Sports for Dummies: The joy of a busted bracket, rooting for underdogs

Ashley Potts

My first round Stanley Cup Playoff bracket can be described a number of ways: atrocious, painfully wrong, a dumpster fire, etc. Put simply, I was incorrect.

Of the eight first-round matchups, I got three winners correct. All the rest of my boxes went grey, up to and including my pick to win the whole thing (R.I.P. Pittsburgh Penguins). Most people would be incredibly upset by this turnout, but I was thrilled.


I’m not crazy, and I don’t think I’m alone in my excitement at the way the postseason has played out so far. And I’m also sure I’m not the only one with a bracket busted beyond repair. 

This year’s playoffs started out like any other. A lot of the top-seeded teams were expected. The Tampa Bay Lightning, Calgary Flames, Washington Capitals and Nashville Predators won their respective divisions.

The playoffs were familiar territory to many of the teams in the first round — the Capitals were the defending champs and the Pittsburgh Penguins made the playoffs for the thirteenth season in a row. Nashville entered the playoffs last year with the best record in the league and Tampa nearly made it to the finals last year before falling to the eventual champion Capitals in the third round. 

The other end of the playing field was much more interesting. It was a full on battle for the final Wild Card spots, and nothing was guaranteed until the last week of the regular season.

The Carolina Hurricanes — otherwise known as the Bunch of Jerks after their regular season game celebrations that captivated some and annoyed others — made the playoffs for the first time in 10 years. The Colorado Avalanche made the playoffs by securing the final Wild Card spot for the second year in a row. This came after a long rebuilding process and a devastating 48 point year — the 2016-17 season in which they recorded the worst record in the league and the worst record in franchise history.

Taking all of this into account, I made a bracket. And while I wanted to go with my loyalties, I also read the fine print saying the winner gets a large paycheck. So I went with what seemed most likely.

I picked Tampa, Washington and Nashville to win easy. I let loyalty get the best of me and counted Calgary out, but I figured that was blind hope for the Avalanche. The rest of my bracket featured typical favorites: Boston, Pittsburgh, Winnipeg, Las Vegas. I picked the Penguins to win the whole thing, partly because they’re my dad’s second favorite team but partly because of their six conference championships and five Stanley Cups, all in pretty recent history. They won their last Cup in 2016-17, so it seemed fair to pick them to do it again.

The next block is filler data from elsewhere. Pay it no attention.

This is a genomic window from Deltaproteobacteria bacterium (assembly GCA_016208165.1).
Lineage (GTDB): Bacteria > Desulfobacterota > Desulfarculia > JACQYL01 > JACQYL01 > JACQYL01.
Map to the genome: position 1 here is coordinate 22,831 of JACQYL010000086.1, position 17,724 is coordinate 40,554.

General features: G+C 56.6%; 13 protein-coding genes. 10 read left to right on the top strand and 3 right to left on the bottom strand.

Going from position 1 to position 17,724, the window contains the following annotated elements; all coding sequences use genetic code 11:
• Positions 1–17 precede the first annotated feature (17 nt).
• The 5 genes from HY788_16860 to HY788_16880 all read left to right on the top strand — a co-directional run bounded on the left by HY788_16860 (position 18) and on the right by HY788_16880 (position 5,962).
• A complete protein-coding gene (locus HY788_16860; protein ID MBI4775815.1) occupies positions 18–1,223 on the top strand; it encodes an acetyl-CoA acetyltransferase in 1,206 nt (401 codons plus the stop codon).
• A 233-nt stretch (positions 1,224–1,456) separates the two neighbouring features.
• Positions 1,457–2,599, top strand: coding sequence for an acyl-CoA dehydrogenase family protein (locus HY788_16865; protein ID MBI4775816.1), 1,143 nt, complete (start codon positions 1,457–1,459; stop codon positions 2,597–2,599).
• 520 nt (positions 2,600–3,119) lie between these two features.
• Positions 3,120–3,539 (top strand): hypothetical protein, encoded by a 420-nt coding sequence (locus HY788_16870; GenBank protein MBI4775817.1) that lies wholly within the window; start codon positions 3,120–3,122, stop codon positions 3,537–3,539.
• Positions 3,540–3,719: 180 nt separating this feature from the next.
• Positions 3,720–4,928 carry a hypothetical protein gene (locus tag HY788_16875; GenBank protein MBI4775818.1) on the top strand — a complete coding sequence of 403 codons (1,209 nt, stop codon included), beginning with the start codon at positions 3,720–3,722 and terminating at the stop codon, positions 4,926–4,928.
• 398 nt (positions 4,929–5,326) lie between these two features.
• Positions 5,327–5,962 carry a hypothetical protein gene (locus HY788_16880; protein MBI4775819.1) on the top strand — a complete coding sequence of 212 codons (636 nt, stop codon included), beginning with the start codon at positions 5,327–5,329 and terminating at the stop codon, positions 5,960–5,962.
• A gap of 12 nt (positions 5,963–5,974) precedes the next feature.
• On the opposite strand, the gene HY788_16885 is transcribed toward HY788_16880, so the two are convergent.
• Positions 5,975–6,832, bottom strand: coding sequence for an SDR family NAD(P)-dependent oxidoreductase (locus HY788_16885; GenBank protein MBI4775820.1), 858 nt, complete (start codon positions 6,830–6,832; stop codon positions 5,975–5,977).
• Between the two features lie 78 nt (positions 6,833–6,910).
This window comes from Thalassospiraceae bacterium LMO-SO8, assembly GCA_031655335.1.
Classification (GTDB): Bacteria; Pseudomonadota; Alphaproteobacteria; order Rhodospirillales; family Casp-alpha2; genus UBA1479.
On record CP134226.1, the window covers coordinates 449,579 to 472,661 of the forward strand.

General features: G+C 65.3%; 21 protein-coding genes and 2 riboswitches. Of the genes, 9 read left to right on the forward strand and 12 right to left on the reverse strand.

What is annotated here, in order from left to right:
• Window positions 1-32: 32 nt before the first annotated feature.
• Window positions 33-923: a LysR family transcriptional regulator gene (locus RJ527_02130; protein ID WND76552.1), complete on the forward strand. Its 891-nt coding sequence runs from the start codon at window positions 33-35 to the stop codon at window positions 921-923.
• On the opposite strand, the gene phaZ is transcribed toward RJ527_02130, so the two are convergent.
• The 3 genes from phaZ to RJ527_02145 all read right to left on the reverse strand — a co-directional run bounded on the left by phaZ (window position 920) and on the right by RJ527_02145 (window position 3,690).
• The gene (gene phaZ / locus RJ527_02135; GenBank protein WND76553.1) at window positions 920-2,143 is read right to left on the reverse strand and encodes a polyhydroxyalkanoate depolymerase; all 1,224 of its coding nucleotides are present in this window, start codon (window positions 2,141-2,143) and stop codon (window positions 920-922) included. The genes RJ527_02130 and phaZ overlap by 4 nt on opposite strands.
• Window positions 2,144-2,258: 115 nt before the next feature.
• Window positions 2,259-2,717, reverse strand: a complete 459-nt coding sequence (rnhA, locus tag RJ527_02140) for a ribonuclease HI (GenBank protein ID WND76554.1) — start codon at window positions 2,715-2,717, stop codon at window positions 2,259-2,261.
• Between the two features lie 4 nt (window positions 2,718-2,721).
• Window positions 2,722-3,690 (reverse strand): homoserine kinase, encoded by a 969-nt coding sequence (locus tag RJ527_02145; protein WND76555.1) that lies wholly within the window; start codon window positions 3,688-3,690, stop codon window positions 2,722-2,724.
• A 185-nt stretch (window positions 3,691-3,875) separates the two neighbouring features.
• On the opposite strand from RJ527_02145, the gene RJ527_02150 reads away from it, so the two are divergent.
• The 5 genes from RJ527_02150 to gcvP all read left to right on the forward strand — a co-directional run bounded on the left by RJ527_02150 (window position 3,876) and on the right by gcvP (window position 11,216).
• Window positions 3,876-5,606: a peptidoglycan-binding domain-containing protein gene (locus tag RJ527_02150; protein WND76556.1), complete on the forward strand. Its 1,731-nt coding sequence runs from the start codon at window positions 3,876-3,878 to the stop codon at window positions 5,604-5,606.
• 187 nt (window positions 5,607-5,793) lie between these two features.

Did I mention how wrong I was?

What ensued in the first round was not what anyone expected. It was the first time in North American sports history that all of the division winners didn’t advance to the second round. All four Wild Card teams scratched and clawed (too soon Coyotes?) their way into the second round, despite the odds.


The Columbus Blue Jackets came out of literal nowhere and swept (SWEPT) Tampa in the first round. This was the first time in NHL Playoff history that the President’s Cup winner was swept in the first round and the first time the President’s Cup winner was eliminated in the first round since 2012. Not to mention it was the first time Columbus had won a playoff series EVER.

The Avalanche beat top-seeded Calgary after falling to them in all three of their regular season meetings. Colorado advanced to the second round of playoffs for the first time since 2008. Carolina took the reigning champs to a thrilling game seven, which they won in double overtime, ensuring there will be a new team lifting the cup this year. Dallas took down Nashville in six games, two of which went into overtime.

The first round saw 10 games go into overtime, two of those needing a second overtime to decide a winner. Hockey Twitter has absolutely blown up with fans sharing their nail biting, stressed-out-but-excited experiences. 

That was the beauty of being wrong. The majority of hockey fans were wrong, but it was exciting for the underdog to come out on top time and time again. It’s something we all secretly root for.

Whether we root for the underdogs out of a sick pleasure that comes from watching the big guy fall, or because it’s easier for us to relate to or purely for entertainment’s sake, there is science backing our desire for the little guy to win. But we rarely get so much of it in such a short amount of time. 

I guess this is how other people feel about March Madness. My March Madness bracket was also a dumpster fire, but that had less to do with true unexpected outcomes and more to do with me not following college basketball very closely. 

Thankfully, I’ve been given another chance at bragging rights and (maybe) prize money with a second round bracket. This time, I chose to wholeheartedly root for more of the same: more unexpected outcomes, more overtime thrillers, more historical moments and more underdogs. And maybe there’s some blind faith in there too (#GoAvsGo).

Hopefully the Wild Card teams keep going and don’t let me down.

Ashley Potts can be reached at or on Twitter @ashleypotts09.